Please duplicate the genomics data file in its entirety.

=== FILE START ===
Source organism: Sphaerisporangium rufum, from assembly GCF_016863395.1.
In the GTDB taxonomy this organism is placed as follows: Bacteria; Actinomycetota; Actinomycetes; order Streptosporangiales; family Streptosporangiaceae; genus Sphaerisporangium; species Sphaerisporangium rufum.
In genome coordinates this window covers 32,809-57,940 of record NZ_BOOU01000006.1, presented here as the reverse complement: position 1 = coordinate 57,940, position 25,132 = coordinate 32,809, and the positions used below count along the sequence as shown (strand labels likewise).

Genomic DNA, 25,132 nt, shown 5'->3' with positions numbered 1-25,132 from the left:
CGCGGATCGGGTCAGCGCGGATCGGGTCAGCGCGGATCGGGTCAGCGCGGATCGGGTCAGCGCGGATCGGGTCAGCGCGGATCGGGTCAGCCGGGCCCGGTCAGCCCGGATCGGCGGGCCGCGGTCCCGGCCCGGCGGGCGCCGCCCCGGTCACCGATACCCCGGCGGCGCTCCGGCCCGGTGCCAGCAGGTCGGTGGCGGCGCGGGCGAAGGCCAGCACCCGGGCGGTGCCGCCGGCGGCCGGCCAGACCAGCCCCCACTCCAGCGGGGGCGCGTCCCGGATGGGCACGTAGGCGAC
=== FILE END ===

Source organism: Sphaerisporangium rufum, from assembly GCF_016863395.1.
In the GTDB taxonomy this organism is placed as follows: Bacteria; Actinomycetota; Actinomycetes; order Streptosporangiales; family Streptosporangiaceae; genus Sphaerisporangium; species Sphaerisporangium rufum.
In genome coordinates this window covers 32,809-57,940 of record NZ_BOOU01000006.1, presented here as the reverse complement: position 1 = coordinate 57,940, position 25,132 = coordinate 32,809, and the positions used below count along the sequence as shown (strand labels likewise).

Genomic DNA, 25,132 nt, shown 5'->3' with positions numbered 1-25,132 from the left:
CGCGGATCGGGTCAGCGCGGATCGGGTCAGCGCGGATCGGGTCAGCGCGGATCGGGTCAGCGCGGATCGGGTCAGCGCGGATCGGGTCAGCCGGGCCCGGTCAGCCCGGATCGGCGGGCCGCGGTCCCGGCCCGGCGGGCGCCGCCCCGGTCACCGATACCCCGGCGGCGCTCCGGCCCGGTGCCAGCAGGTCGGTGGCGGCGCGGGCGAAGGCCAGCACCCGGGCGGTGCCGCCGGCGGCCGGCCAGACCAGCCCCCACTCCAGCGGGGGCGCGTCCCGGATGGGCACGTAGGCGAC